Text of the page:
The evening proved to be a formal affair as we were to dress formally to eat in the dining room. When I mentioned that I would prefer the second and less formal dining room the steward insisted that we visit the cloak room and pick a suit and tie from the hotel stock. So attired, we sipped a few drinks by the wood fireplace, and supped a nice dinner a little later. As we spent our evening so, the steward regaled us of tales of Queen Elizabeth’s visit to the very room for supper, showing us the cutlery offered for her dining pleasure. The reading room had plenty of old and new magazines and the ‘mixed bar’ at the end of the corridor allowed lesser mortals to sip a beer. Many a stuffed deer head gazed down forlornly at us, having been targets of hunters long dead and the board on the wall stated that there were no floods expected and that the roads were clear. It also mentioned that the train to Colombo would leave at 530AM. As I took in all this, the cashier behind the polished brass grill window could be seen clacking away, not at the typewriter positioned nearby, but at his modern keyboard, to tally various guest accounts. The lady at the entrance had in similar fashion given up using the old rotary phone and the plug in telephone switch, just as the helper boy no longer used bellows to keep the fire blazing. Those days were forgotten, but the implements left behind reminded you of the time when the Englishman made merry. As we got back to the room, to retire for the evening, there were orchids on the bed and believe it or not, a hot water bottle on each bedside, to warm our nether ends! So warmed up, we drifted off to an early night and a deep slumber, since we had to leave the next day at 5AM.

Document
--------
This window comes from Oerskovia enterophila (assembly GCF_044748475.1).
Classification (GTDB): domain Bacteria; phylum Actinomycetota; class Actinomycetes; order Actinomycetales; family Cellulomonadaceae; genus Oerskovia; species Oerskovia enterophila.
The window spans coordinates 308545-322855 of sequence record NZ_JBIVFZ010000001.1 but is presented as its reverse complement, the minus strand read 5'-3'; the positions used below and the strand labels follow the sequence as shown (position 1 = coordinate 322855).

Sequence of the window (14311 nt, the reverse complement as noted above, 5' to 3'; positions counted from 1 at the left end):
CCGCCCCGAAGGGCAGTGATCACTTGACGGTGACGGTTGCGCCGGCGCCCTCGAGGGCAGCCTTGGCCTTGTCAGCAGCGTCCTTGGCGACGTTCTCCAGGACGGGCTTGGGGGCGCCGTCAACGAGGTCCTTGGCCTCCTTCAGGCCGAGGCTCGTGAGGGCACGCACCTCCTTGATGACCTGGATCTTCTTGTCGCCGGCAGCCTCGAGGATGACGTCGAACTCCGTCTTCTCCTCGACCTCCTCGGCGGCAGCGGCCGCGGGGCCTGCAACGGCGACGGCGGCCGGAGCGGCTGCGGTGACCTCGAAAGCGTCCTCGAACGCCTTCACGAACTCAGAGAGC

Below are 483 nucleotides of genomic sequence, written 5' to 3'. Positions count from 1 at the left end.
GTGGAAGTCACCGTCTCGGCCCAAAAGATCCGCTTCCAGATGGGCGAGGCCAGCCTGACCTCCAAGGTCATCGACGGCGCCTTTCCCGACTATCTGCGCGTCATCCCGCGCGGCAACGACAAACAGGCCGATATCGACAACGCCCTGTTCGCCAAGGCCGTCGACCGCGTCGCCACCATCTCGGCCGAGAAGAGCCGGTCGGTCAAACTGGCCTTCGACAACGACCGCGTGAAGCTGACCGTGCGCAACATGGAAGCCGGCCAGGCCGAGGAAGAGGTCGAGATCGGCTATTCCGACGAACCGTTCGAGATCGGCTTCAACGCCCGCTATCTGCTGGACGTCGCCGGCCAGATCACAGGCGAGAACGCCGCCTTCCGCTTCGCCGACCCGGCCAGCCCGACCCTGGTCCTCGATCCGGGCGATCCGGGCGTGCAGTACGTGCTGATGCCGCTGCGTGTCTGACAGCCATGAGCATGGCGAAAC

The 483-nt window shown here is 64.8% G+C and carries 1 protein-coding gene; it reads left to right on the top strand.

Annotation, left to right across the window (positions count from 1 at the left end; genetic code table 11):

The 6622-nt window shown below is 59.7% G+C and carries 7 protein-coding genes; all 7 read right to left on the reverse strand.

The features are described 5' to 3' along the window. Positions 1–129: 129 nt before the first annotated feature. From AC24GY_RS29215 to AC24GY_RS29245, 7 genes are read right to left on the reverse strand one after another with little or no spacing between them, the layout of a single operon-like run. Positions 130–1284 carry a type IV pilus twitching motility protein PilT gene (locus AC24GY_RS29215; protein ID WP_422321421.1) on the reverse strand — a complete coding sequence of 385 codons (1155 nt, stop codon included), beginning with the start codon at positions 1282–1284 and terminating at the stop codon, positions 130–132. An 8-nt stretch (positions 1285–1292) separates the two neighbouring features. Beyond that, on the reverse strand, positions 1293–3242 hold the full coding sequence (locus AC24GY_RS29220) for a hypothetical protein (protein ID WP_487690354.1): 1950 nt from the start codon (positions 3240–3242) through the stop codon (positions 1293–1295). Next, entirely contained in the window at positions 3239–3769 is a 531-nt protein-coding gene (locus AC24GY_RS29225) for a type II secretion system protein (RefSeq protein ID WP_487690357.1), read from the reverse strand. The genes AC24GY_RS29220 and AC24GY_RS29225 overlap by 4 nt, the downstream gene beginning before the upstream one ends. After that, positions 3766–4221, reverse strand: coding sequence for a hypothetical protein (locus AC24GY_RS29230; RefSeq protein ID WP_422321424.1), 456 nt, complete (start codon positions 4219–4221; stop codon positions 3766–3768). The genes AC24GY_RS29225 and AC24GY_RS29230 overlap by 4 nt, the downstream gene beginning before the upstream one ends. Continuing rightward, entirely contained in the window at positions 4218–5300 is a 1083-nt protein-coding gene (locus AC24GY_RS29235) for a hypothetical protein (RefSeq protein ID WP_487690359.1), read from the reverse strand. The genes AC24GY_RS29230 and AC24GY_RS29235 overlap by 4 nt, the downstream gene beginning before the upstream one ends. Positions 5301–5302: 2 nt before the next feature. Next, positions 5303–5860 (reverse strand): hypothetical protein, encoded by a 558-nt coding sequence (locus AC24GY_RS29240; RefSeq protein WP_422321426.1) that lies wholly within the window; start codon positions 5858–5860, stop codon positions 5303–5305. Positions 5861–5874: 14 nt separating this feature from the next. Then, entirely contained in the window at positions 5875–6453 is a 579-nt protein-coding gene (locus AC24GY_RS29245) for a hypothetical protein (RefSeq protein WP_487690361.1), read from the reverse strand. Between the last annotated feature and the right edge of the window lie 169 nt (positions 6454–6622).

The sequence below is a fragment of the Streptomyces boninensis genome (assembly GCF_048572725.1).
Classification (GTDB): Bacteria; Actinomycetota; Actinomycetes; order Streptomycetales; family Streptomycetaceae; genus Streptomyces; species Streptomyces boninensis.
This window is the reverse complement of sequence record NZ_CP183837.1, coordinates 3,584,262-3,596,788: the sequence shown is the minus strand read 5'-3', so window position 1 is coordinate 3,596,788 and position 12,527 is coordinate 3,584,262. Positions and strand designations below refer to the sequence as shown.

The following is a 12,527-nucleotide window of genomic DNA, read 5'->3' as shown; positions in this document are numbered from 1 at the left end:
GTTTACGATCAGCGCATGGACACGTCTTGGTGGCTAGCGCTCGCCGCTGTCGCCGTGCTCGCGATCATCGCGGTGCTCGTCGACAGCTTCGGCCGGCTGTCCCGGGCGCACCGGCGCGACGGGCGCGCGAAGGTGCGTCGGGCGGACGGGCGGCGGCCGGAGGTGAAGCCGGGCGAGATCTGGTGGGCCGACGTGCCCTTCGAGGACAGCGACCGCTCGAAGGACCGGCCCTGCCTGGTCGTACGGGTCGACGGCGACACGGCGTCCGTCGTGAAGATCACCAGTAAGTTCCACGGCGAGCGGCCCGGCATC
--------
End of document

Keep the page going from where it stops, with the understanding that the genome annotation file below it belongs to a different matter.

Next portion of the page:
We will remember the day that followed for a long time, since it was a reasonably tough trail, walking through the fog till it cleared, all of 12 km through the Hortons plains at some 7,000 feet elevation that left you tired and winded after 5-6 hours of walking with little rest, climbing up, slithering down and exercising wheezy lungs, to see the Bakers falls, the world’s end precipice and so on in a plain reminiscent of the Scottish highlands. World's End is a sheer precipice with an 870 mts drop and you can see tiny villages and tea plantations in the valley below. Another cliff known as the Lesser World's End of 270 mts is located not far from World's End. The grasslands here was apparently created when Hanuman set the trees alight but now it is home to other animals, and we found on our path a freshly mauled deer, by a leopard in the forest, the fact that it was nearby chilled our already cold blood. Tired and hungry, we got back to Nuwara and after a quick bite, settled to watch a day-nighter cricket match between India and Australia, which India lost.